GOYA CUSTOM QUAD 94L PRO 2014 TEST REVIEW
Anyone! Lighter riders will widen their scope of sailing and heavier windsurfers will have ample float in all but the most marginal conditions.
We all liked a wide stance and the mast track in the middle and didn’t feel the need to move the deck plate much, only experimenting to suit either lighter or windier conditions and during seriously onshore sessions.
“A faster progressive rocker keeps you driving forward at full speed. When deciding what size to take we suggest to go one size bigger than what you’d normally take … this board is best suited for intermediate to professional riders. The Custom Quad is the board we use and recommend for all your wavesailing needs.”
Outline: Pointy nose, tear-dropped outline into narrow rounded pintail. Wide point at rear of track.
Deck: Flat, rolling away at heels.
Rail Profile: Even distribution of volume. Soft up front, hardening at back of track into pretty sharp edge/slight tuck in-between straps, fully hard from fins to tail.
Bottom Shape: Vee at nose into shallow, even double concave, deepening in forward deck, peaking between straps and track, shallowing between straps, still slight concave at fins and finishing with vee in tail. No major rollaway to rails.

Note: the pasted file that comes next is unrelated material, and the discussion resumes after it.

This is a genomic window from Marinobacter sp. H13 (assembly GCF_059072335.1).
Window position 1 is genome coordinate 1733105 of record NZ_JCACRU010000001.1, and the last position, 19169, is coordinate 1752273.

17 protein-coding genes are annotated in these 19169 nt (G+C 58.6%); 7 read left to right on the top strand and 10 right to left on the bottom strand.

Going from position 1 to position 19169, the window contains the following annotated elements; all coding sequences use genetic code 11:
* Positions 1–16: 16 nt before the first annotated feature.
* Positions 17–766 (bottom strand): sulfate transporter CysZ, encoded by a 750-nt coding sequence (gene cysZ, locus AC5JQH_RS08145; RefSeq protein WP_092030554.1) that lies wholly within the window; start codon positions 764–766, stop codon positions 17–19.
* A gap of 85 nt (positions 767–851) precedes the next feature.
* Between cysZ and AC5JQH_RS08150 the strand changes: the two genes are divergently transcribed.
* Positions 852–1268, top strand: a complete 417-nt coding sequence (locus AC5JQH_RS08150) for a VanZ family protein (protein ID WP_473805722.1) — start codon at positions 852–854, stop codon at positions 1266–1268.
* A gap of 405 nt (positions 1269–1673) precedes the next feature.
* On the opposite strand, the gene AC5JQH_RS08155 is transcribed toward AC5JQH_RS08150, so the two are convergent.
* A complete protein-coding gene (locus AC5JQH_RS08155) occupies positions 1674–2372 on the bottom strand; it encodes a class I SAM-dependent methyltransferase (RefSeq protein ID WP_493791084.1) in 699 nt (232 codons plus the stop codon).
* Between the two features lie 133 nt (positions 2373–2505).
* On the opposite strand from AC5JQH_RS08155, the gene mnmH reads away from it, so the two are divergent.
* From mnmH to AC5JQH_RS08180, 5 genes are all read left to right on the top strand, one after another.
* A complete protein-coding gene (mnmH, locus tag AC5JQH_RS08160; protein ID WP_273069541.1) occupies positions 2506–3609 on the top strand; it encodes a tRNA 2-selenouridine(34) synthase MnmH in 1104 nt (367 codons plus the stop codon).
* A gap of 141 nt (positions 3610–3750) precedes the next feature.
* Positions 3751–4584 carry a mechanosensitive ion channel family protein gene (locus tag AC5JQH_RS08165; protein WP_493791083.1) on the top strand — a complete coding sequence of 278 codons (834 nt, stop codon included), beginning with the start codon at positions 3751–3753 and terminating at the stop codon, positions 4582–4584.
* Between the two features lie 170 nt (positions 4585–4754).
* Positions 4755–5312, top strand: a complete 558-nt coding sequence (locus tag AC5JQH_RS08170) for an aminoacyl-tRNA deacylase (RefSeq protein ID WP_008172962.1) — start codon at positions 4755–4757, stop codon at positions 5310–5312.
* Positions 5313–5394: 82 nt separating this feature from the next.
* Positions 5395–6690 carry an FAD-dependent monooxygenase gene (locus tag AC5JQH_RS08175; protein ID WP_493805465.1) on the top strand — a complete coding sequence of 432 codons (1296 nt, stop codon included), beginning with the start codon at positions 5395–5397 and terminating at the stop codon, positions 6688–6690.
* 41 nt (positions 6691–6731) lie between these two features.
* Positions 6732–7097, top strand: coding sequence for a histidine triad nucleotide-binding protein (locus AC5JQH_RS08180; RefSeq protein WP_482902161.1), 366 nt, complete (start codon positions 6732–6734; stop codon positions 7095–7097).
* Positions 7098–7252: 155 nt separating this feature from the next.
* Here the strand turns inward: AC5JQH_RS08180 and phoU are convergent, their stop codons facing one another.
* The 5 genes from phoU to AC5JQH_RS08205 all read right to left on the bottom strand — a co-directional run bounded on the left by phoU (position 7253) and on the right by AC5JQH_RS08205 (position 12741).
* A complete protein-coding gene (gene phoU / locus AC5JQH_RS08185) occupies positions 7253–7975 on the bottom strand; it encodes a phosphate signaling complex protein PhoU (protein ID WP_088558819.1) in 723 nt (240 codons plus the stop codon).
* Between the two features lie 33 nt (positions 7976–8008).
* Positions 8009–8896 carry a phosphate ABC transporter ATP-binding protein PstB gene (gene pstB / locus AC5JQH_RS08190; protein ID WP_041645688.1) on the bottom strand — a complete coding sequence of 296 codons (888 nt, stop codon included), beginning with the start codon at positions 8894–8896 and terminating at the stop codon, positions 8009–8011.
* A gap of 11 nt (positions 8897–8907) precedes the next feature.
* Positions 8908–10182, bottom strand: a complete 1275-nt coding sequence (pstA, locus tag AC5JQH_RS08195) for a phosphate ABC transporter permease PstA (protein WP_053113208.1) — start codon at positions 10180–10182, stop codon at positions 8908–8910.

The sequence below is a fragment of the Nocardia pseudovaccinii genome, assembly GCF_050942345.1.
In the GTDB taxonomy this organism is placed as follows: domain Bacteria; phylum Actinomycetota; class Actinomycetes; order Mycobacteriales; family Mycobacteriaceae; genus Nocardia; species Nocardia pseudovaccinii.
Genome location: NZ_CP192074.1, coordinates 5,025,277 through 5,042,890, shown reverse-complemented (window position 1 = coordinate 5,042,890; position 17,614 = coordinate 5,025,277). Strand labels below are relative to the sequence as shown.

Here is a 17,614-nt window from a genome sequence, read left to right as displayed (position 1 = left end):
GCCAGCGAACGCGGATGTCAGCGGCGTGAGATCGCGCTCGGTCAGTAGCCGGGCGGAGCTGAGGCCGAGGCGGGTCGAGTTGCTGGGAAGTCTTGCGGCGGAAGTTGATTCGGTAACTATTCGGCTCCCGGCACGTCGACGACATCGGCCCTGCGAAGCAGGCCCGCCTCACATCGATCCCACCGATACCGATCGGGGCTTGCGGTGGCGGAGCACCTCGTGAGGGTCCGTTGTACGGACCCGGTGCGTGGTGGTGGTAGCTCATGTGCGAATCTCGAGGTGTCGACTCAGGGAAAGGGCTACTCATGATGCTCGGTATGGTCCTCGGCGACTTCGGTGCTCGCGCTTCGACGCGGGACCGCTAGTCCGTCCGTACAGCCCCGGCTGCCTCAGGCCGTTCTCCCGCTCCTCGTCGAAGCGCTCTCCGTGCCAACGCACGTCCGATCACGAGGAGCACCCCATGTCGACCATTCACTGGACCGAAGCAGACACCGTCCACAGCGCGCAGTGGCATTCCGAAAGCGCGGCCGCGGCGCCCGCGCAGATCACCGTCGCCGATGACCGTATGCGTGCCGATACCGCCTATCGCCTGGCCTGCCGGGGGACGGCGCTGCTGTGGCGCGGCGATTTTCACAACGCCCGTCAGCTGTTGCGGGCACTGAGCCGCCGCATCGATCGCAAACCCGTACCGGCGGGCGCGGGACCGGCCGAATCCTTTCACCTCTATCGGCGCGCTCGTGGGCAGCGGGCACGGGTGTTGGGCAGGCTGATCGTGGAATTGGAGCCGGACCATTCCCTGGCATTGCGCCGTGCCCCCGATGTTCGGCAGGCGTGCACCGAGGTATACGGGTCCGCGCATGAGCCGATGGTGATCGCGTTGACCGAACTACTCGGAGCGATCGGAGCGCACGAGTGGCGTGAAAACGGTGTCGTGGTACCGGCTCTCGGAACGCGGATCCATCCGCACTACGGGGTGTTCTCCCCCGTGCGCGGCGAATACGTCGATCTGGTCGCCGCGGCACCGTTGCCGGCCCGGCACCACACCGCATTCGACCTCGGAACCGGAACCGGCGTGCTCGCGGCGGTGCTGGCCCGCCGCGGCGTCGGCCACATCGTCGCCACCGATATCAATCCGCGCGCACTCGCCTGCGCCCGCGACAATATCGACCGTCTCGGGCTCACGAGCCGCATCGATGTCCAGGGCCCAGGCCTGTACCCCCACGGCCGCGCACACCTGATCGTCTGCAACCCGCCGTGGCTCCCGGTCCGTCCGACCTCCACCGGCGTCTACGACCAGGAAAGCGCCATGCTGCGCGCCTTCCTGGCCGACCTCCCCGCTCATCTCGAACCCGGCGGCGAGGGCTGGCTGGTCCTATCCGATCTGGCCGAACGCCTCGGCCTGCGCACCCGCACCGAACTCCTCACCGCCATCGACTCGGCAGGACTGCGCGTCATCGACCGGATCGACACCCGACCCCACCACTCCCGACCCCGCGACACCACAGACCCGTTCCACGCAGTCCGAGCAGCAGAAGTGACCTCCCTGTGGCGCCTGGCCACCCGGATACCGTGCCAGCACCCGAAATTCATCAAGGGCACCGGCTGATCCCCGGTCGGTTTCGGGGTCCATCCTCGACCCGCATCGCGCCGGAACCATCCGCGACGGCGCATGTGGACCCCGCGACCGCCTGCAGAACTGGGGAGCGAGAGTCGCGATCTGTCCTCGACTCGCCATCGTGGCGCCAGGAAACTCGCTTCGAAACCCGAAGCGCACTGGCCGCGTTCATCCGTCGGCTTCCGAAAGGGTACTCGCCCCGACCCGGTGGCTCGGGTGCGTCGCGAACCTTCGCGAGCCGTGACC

Rocker Line: No radical overall curve or excessive nose or tail lift. Small flat section on balance point rear of track, slightly more flat in concave in this section, flat in concave between straps
Fin Configuration: MFC G10 QS211 17 cm rear (US Box) fins and 2 x Mini Tuttle 8 cm upright profile front fins, more swept sidebites.
Pads: MFC double density pads with flat sailing position.
Straps: MFC straps, regular adjustment.
Almost identically to it’s smaller 84 sibling also on this trip, this 94-litre offering from Goya just oozes easy-to-sail-ness.
Although not as quick to plane as some, it is pretty fast and effortless to sail upwind and in and around the break.
We all found it turned superbly, accelerating out of the bottom turn and carrying great momentum and speed in slacker sections.
Tighter and more rail-burying turns were also no problem in the mainly onshore conditions we encountered, which is surprising considering it’s undoubted down-the-line pedigree, being Brawzinho’s go-to board.
Overall this is a very rewarding and uncomplicated-to-sail product that seemed to suit both powerful, draft-forward-and-low and more ‘back-handy’ dedicated riding sails.
As mentioned elsewhere – and in the intro too – the straight-line sailing sensation is also quite lifty, unlike many earlier generation quads that often used to feel more sucked-down onto the water.
Of the four or so more dedicated wave boards in this group, the Goya 94 is probably the most versatile and easiest to ride.
Its Quatro 98 ‘stable mate’ arguably has slightly more get-up-and-go and float for onshore use, but for adaptability and ease of use in a range of locations, this 94 will take some beating.
A truly invisible-feeling board that’s like an extension of your feet and capable of high performance in any type of wave conditions.
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